Girls4Tech works with a network of global partners to increase the reach and impact of its programme.

Cybersecurity and Artificial Intelligence (AI) are two of the hottest technology fields today, with job opportunities continuing to grow across both. However, worldwide, women make up less than 15% of the professionals in these high-tech jobs, and only one in 20 girls opts for a  science, technology, engineering, and math (STEM)-based career.

To help narrow the gender gap, Mastercard has been cultivating young technology enthusiasts as part of its signature education
platform,Girls4Tech. Currently in its fifth year, this hands-on,
inquiry-based STEM programme has reached more than 400,000 girls (ages 8-12) in 25 countries, more than doubling its established 2017 goal.

Mastercard is marking the 5th anniversary of the programme and the company is building on a successful track record of impact with an even more ambitious commitment to reach one million girls by 2025.

Mastercard created Girls4Tech in April 2014 to inspire young girls to pursue STEM careers through a fun, engaging curriculum built around global science and math standards. The programme incorporates Mastercard’s deep expertise in payments technology and innovation, and includes topics such as encryption, fraud detection, data analysis and digital convergence.

“Today we celebrate the 400,000 girls who gained new STEM skills through the Girls4Tech program and learned that a future in technology can and should include them,” says Susan Warner, senior vice president of Global Volunteerism at Mastercard.

“We hope to have sparked many future careers in STEM fields, because gender parity in tech will ultimately make all companies – and our society at large – better and stronger.”

As technology skills continue to evolve, the Girls4Tech programme is launching a new curriculum to give girls deeper exposure to the growing fields of cybersecurity and AI.

Furthermore, to continue the engagement with girls who have already participated in the program, Mastercard is launching Girls4Tech 2.0. Designed for older students, ages 13-16, the new programme aims to keep girls excited about STEM throughout the critical high school years and also emphasizes important 21st century skills – such as collaboration, creativity and communication – as they work in teams to apply their technical knowledge to solve real-world challenges.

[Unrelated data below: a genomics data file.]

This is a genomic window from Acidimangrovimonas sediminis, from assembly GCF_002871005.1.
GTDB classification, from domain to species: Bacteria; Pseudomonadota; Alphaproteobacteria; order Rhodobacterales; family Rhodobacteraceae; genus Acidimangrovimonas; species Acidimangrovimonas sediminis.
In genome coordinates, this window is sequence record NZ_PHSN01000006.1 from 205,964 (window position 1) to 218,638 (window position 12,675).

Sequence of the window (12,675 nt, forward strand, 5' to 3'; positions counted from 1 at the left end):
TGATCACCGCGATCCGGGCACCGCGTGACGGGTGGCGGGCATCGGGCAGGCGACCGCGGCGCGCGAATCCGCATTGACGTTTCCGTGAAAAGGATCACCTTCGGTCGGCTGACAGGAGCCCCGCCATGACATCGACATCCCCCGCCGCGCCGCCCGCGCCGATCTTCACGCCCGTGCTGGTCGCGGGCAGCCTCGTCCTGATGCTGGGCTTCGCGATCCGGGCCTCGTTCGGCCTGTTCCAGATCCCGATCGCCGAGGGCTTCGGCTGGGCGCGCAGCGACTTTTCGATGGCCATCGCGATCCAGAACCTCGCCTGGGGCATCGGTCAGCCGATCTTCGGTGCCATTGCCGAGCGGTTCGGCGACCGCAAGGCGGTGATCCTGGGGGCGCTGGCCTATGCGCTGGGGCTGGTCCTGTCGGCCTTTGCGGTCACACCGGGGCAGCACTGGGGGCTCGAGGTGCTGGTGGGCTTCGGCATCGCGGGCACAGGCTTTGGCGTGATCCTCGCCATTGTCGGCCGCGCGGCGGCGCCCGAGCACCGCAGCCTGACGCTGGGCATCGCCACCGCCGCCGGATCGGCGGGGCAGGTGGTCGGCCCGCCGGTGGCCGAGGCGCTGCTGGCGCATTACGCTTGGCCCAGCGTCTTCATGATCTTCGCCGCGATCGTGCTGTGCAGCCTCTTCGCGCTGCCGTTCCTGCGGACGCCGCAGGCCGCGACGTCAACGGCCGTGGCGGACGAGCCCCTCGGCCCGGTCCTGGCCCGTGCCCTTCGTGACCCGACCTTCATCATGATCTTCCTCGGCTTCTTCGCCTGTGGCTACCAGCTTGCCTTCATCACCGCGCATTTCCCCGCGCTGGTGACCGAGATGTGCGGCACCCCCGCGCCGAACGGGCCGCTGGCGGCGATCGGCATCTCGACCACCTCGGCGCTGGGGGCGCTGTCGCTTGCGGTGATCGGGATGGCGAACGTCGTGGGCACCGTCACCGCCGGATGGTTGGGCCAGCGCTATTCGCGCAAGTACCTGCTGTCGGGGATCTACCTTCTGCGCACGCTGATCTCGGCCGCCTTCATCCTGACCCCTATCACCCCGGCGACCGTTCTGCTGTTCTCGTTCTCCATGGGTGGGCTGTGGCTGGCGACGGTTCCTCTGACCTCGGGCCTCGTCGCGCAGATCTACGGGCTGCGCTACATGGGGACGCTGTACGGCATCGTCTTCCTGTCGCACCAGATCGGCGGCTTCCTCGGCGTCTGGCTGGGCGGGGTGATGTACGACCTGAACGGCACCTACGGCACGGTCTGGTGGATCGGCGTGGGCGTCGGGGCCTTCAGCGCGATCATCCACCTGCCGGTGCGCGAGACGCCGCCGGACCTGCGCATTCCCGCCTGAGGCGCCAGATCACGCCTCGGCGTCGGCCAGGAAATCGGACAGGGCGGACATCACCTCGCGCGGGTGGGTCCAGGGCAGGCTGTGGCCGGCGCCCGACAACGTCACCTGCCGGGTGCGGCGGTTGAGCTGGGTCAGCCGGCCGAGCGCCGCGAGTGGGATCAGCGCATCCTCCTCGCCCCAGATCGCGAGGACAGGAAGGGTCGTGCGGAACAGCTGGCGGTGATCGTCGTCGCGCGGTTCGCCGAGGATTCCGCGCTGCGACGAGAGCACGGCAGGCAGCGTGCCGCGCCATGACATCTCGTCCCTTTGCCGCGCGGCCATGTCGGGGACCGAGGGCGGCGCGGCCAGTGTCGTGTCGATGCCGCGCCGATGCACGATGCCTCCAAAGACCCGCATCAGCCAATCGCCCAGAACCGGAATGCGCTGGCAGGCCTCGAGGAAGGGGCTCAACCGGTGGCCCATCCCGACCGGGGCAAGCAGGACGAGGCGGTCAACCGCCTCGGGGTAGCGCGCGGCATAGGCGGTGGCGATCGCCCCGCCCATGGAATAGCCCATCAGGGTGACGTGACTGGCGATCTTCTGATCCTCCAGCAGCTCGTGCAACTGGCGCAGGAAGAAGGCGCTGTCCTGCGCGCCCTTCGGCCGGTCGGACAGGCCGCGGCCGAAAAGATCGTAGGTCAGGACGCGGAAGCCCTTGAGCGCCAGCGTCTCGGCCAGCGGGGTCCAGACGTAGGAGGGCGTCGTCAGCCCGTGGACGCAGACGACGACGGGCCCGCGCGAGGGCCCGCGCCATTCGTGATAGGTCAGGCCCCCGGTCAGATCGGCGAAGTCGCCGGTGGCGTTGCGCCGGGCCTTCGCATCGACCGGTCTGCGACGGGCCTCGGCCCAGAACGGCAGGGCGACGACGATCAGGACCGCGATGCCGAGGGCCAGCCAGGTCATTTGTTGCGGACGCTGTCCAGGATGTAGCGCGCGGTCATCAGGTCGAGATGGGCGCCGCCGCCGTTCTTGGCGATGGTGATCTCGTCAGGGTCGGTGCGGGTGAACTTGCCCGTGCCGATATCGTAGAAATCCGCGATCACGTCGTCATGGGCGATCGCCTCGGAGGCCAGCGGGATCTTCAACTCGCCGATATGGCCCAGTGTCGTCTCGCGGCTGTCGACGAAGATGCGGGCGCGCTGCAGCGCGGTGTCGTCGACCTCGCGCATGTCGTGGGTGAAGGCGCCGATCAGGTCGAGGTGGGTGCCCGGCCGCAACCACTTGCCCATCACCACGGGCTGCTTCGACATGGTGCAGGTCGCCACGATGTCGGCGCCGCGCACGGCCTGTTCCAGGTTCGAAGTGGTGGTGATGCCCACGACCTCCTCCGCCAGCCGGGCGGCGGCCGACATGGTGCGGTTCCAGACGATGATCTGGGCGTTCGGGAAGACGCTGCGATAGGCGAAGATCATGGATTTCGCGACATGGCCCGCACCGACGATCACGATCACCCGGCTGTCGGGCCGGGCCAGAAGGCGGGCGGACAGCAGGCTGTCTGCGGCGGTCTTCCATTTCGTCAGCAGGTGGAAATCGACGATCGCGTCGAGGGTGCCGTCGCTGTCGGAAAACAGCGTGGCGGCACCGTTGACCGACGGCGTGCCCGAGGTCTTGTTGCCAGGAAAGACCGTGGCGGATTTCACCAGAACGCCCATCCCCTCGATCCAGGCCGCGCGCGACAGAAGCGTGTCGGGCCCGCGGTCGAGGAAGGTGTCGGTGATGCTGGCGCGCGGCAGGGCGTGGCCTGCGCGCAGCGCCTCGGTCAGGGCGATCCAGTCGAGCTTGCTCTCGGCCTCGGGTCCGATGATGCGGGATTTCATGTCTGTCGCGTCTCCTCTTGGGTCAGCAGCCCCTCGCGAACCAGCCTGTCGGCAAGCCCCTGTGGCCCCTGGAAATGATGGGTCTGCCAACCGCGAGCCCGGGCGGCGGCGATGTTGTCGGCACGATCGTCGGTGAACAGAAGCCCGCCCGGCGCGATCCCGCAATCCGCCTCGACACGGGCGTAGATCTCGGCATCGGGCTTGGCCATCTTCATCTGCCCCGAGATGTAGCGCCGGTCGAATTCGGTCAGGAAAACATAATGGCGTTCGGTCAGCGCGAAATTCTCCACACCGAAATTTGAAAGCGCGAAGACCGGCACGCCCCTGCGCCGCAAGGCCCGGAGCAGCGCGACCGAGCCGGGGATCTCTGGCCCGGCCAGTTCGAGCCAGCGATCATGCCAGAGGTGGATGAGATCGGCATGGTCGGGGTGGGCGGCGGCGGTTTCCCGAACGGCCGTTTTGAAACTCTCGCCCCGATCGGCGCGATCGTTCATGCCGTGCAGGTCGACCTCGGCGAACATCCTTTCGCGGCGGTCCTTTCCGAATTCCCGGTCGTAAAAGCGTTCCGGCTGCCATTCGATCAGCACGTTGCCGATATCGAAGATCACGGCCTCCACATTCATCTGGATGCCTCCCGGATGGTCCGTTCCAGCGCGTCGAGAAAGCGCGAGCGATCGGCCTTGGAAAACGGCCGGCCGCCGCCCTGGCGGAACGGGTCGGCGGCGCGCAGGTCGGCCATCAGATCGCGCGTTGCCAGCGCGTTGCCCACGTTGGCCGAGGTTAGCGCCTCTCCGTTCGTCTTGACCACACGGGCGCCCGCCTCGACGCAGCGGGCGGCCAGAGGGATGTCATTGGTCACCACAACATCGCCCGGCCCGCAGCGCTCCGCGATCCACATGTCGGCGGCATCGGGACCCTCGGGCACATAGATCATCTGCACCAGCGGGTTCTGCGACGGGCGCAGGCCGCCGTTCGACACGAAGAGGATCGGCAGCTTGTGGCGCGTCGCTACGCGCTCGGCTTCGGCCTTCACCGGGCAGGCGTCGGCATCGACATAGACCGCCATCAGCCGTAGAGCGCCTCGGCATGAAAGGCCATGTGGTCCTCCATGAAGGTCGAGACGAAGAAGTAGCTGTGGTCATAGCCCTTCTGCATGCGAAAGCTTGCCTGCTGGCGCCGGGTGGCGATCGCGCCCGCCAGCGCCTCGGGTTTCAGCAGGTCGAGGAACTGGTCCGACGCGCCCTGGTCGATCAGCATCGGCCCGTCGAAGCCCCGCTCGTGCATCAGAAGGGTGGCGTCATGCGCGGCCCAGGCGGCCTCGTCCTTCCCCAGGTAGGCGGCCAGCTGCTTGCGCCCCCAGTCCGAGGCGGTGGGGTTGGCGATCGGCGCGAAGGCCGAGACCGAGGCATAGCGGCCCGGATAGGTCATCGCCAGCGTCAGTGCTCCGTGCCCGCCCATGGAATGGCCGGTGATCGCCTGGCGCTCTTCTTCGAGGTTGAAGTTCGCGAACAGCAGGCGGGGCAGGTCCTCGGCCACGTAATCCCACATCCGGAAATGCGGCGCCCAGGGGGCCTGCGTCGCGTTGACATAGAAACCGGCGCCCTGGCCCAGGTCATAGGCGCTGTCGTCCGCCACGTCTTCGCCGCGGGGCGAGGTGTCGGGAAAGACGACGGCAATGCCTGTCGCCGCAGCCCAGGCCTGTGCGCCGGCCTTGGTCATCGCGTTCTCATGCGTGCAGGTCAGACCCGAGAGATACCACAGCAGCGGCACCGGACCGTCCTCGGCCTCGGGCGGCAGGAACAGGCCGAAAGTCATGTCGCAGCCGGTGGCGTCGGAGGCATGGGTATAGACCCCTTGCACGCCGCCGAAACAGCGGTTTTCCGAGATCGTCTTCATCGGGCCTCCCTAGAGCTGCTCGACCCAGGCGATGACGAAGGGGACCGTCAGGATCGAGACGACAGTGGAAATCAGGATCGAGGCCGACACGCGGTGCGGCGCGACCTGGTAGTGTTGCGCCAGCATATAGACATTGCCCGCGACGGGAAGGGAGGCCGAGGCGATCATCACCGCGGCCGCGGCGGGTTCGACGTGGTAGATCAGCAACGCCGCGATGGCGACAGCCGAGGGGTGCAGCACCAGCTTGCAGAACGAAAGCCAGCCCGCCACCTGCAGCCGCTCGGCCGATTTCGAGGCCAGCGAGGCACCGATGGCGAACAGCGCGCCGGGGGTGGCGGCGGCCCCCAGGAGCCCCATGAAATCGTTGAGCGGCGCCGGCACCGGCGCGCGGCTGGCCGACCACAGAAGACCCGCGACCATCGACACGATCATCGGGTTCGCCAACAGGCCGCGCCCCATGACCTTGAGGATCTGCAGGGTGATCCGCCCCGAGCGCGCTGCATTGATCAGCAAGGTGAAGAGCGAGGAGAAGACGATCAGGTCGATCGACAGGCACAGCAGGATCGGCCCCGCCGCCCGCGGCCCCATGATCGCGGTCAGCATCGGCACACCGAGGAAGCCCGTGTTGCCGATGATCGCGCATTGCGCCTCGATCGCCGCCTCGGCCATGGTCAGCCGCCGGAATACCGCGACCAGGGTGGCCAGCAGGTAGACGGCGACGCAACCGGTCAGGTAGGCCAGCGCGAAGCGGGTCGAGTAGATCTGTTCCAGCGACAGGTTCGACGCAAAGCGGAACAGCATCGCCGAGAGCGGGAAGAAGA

Girls4Tech works with a network of global partners to increase the reach and impact of its programme.

In the US, Mastercard and Scholastic will continue their partnership into 2020, building upon a successful first year. The
custom, co-branded program will expand the Girls4Tech curriculum with new themes in privacy, AI and algorithms.

In partnership with American Airlines, Mastercard will host
its first _Girls4Tech Takes Flight_ brainathon. The two-day event will challenge 50 girls to innovate solutions to humanitarian challenges outlined by the United Nations on gender equality; smart cities and sustainability; health and wellbeing; and quality education.

In Ireland, in partnership with the golf organisation R&A,
Mastercard recently launched an evergreen golf-themed version of the programme, where girls gain exposure to STEM through a deeper dive into the business and science of golf.

In many African countries, neither the educational curriculum nor the community encourages girls interested in STEM subjects.This lack of persistence in subjects in which the student is truly interested most often results from a lack of positive, strong female role models teaching STEM subjects or working in STEM fields.

In Kenya, Girls4Tech programme has been introduced at Kimathi Primary School. It is less than 10 kilometers from the Nairobi Central Business District with approximately 80% of the students coming from slum areas such as Kiambiu and Kariobangi which are within walking distance of the school.

The 4-month programme aims to help bridge the skills gap by increasing the digital literacy of primary school aged girls and encouraging them to pursue careers in STEM fields.

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The hands-on, inquiry-based training is designed to teach 10- to 13-year-old girls digital literacy skills while boosting problem solving abilities and curiosity.



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